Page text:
The secret to getting in touch with just about any celebrity

I’ve just started using a new online directory called The Red Pages which contains agent, publicist and management details for over 25,000 international celebrities.

As my role at Lakeside means I’m involved in annual events, special projects and celebrity appearances, this kind of database should be invaluable for ensuring the continued involvement of famous faces.

Amusingly, the site’s homepage notified me that the profile for football commentator Andy Gray features the most recently updated contact details. Unsurprisingly, since he’s no longer working with Sky Sports, The Red Pages provides details of three “bookers” for the controversial Mr Gray. I wonder what kind of bookings he’ll be offered in the next few weeks…

While the details for many celebrities’ agents can be found via a simple Google search, I expect this online directory will speed up the process and provide much more accurate information.

I’ll be getting to grips with the site professionally over the next few weeks but for now I’m off to think about the best way to approach the agent of my first crush (the lovely Leo DiCaprio) – for purely personal reasons, of course.


Never forget your early PR training

I’ve been creating some training slides over the past few days for a series of “Introduction to PR” sessions that I’ll be running at work. As the presentation has come together, it’s been impossible to ignore the huge influence that my own early PR training has had.

The advice given to me by my Berkeley PR directors in the first stage of my career has obviously stuck – and is as applicable today as it was when I first heard it.

Whilst I’ve added ideas from my own experience and updated sections to include digital PR, the basic thinking behind “What is PR?” and “What makes news?” could almost have been lifted from a 4 year old presentation.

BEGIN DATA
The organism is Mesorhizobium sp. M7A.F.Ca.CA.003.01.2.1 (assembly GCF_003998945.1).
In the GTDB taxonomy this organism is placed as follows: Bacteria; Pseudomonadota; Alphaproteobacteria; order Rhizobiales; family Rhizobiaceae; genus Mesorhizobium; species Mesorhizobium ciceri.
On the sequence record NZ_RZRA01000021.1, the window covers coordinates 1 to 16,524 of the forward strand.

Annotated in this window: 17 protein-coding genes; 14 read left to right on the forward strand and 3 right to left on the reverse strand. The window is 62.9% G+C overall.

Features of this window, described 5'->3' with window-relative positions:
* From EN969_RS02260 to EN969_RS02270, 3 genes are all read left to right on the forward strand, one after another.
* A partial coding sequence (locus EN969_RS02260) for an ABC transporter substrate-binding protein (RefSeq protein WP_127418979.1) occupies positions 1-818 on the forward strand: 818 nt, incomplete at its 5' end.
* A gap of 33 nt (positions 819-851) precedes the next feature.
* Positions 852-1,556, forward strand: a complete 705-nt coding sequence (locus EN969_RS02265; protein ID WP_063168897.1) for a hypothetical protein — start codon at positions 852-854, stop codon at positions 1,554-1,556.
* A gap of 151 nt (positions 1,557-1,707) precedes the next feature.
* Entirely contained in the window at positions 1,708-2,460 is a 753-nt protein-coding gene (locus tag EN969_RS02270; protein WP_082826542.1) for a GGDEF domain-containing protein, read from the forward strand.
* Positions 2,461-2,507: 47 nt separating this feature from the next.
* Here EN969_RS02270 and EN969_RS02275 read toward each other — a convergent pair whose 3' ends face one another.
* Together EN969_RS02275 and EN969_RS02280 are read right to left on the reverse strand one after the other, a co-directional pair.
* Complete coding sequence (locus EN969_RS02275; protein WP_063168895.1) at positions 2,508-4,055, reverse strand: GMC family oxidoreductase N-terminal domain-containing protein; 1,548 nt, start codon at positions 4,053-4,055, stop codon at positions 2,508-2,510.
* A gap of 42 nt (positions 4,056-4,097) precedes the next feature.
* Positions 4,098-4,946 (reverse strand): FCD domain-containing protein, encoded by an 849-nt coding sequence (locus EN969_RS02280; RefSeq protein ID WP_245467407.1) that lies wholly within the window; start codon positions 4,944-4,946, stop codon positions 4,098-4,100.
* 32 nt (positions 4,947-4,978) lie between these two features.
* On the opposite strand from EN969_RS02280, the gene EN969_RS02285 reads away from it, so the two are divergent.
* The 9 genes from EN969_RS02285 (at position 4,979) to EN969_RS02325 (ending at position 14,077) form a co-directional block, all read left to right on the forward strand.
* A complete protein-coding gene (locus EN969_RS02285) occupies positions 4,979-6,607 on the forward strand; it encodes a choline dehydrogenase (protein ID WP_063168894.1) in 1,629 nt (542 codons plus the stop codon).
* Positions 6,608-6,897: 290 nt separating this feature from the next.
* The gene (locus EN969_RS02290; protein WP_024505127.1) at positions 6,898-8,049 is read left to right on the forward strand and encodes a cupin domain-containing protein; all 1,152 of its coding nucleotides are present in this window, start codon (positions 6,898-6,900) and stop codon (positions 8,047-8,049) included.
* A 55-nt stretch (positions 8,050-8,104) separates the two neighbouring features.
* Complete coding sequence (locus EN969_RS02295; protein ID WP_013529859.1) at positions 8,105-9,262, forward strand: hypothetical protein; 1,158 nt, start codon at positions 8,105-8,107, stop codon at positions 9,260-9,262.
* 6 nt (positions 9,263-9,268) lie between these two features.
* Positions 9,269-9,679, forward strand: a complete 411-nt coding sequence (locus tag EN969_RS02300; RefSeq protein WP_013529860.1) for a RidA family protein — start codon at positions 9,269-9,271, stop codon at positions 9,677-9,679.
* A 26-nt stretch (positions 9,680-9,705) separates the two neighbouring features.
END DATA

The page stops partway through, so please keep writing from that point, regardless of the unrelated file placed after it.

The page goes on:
I’m not saying that PR hasn’t moved on at all in the past four years, but when you’re talking about the basics, why re-create the wheel?

Whatever stage of your marketing career you’re in, make sure you listen to as much advice as possible – you’ll be surprised how much stays with you for life.

New year, new news

Now that 2010 is behind us, it seems that no-one wants to look back anymore. While most of December was spent reflecting on the biggest stories from the past 12 months, January’s only interested in things that are new.

It’s been all about change over the past few days. While sale shopping dominated the headlines last week, this week it’s all about the VAT increase. You could hardly avoid it on the news sites yesterday.

Twitter was all the rage in 2010, but Quora is quickly becoming the hottest new social networking site and might just steal Twitter’s crown (and crowd) in 2011.

Celebrity engagements and break-ups have made the headlines daily; new tours and albums have been announced with plenty of hype (how could you miss Lady Gaga’s New Year’s Day news?); and the only story that seems to have crossed over from last month is the sad Joanna Yeates murder investigation.

In a new year, the British media only seem to be interested in that which is genuinely new. It’s logical, to say the least.